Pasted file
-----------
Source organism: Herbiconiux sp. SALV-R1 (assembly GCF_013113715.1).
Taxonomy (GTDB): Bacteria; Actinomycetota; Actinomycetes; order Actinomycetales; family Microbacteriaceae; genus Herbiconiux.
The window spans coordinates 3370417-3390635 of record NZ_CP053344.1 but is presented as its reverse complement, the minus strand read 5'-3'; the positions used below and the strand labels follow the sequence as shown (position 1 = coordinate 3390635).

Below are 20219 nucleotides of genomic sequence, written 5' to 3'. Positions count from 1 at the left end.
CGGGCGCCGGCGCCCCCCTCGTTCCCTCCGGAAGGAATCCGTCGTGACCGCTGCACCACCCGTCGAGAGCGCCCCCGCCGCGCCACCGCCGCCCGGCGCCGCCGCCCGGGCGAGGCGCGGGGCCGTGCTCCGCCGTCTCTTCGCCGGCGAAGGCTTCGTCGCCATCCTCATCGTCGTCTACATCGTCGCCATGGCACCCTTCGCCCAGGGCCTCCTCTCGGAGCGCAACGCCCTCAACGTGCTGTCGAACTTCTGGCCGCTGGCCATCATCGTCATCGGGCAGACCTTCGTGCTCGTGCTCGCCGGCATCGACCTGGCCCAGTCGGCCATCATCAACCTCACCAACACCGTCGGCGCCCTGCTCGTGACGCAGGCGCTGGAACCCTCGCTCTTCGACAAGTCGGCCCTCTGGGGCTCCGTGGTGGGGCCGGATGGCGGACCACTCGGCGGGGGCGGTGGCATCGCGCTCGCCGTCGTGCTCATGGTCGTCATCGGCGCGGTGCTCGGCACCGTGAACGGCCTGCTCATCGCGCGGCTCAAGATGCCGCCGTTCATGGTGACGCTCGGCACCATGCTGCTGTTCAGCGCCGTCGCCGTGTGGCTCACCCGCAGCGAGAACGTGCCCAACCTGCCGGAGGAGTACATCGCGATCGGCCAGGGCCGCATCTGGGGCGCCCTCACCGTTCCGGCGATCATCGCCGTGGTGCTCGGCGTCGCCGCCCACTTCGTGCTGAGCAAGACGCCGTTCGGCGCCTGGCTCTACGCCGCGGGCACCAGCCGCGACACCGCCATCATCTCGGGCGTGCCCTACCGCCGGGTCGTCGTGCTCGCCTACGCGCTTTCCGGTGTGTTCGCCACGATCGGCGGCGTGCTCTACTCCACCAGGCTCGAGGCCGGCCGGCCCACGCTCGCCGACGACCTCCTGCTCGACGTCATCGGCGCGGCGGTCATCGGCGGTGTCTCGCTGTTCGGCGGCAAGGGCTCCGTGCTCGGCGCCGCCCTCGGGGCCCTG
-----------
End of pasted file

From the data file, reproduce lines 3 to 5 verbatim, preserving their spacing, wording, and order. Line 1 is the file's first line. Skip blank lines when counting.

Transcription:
The window spans coordinates 3370417-3390635 of record NZ_CP053344.1 but is presented as its reverse complement, the minus strand read 5'-3'; the positions used below and the strand labels follow the sequence as shown (position 1 = coordinate 3390635).

Below are 20219 nucleotides of genomic sequence, written 5' to 3'. Positions count from 1 at the left end.
CGGGCGCCGGCGCCCCCCTCGTTCCCTCCGGAAGGAATCCGTCGTGACCGCTGCACCACCCGTCGAGAGCGCCCCCGCCGCGCCACCGCCGCCCGGCGCCGCCGCCCGGGCGAGGCGCGGGGCCGTGCTCCGCCGTCTCTTCGCCGGCGAAGGCTTCGTCGCCATCCTCATCGTCGTCTACATCGTCGCCATGGCACCCTTCGCCCAGGGCCTCCTCTCGGAGCGCAACGCCCTCAACGTGCTGTCGAACTTCTGGCCGCTGGCCATCATCGTCATCGGGCAGACCTTCGTGCTCGTGCTCGCCGGCATCGACCTGGCCCAGTCGGCCATCATCAACCTCACCAACACCGTCGGCGCCCTGCTCGTGACGCAGGCGCTGGAACCCTCGCTCTTCGACAAGTCGGCCCTCTGGGGCTCCGTGGTGGGGCCGGATGGCGGACCACTCGGCGGGGGCGGTGGCATCGCGCTCGCCGTCGTGCTCATGGTCGTCATCGGCGCGGTGCTCGGCACCGTGAACGGCCTGCTCATCGCGCGGCTCAAGATGCCGCCGTTCATGGTGACGCTCGGCACCATGCTGCTGTTCAGCGCCGTCGCCGTGTGGCTCACCCGCAGCGAGAACGTGCCCAACCTGCCGGAGGAGTACATCGCGATCGGCCAGGGCCGCATCTGGGGCGCCCTCACCGTTCCGGCGATCATCGCCGTGGTGCTCGGCGTCGCCGCCCACTTCGTGCTGAGCAAGACGCCGTTCGGCGCCTGGCTCTACGCCGCGGGCACCAGCCGCGACACCGCCATCATCTCGGGCGTGCCCTACCGCCGGGTCGTCGTGCTCGCCTACGCGCTTTCCGGTGTGTTCGCCACGATCGGCGGCGTGCTCTACTCCACCAGGCTCGAGGCCGGCCGGCCCACGCTCGCCGACGACCTCCTGCTCGACGTCATCGGCGCGGCGGTCATCGGCGGTGTCTCGCTGTTCGGCGGCAAGGGCTCCGTGCTCGGCGCCGCCCTCGGGGCCCTG